Scientific article
Open access

Subjective Well-Being and Political Participation: A Comparison of Unemployed and Employed Youth

ContributorsLorenzini, Jasmineorcid
Published inJournal of Happiness Studies, vol. 16, no. 2, p. 381-404
Publication date2015

In this paper I analyze the role of subjective well-being in unemployed and employed youth political participation. Research shows that life satisfaction increases participation in voting, but has no effect on protest activities when looking at the overall population. However, in the case of youth, life dissatisfaction fosters the potential for protest activities. Since unemployment is detrimental for the subjective well-being of individuals, especially when long-lasting, I ask whether the reduced subjective well-being of long-term unemployed youth, their life dissatisfaction, fosters their participation in two forms of voice-based participation—contacting and protest activities—that can be used to express their dissatisfaction. I find that life dissatisfaction fosters the participation of employed youth in contacting activities, but not that of unemployed youth. Quite on the contrary, for protest activities, it is life satisfaction that fosters participation of the unemployed youth.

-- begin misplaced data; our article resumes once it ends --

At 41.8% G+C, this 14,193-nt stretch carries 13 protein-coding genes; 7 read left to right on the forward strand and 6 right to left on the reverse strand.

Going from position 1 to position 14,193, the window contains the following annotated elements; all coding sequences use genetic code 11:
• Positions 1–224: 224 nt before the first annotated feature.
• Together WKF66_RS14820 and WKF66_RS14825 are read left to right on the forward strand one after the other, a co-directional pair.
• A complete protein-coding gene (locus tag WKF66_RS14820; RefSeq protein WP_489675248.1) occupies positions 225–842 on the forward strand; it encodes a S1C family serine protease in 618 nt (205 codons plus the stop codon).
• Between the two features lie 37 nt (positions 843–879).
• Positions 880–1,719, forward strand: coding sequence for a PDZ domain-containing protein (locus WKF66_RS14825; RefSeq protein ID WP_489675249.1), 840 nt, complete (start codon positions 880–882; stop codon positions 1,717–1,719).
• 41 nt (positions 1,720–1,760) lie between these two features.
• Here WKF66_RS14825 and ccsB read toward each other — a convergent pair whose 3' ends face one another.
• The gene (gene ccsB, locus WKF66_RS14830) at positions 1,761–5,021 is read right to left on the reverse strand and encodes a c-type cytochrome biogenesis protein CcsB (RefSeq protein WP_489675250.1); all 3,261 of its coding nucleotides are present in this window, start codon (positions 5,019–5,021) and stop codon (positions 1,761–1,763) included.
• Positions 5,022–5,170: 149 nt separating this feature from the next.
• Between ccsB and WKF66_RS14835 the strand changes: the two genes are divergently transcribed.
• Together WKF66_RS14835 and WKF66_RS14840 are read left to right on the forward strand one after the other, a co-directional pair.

• Youth
  • Unemployment
  • Life satisfaction
  • Political participation
Citation (ISO format)
LORENZINI, Jasmine. Subjective Well-Being and Political Participation: A Comparison of Unemployed and Employed Youth. In: Journal of Happiness Studies, 2015, vol. 16, n° 2, p. 381–404. doi: 10.1007/s10902-014-9514-7
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Article (Published version)
ISSN of the journal1389-4978

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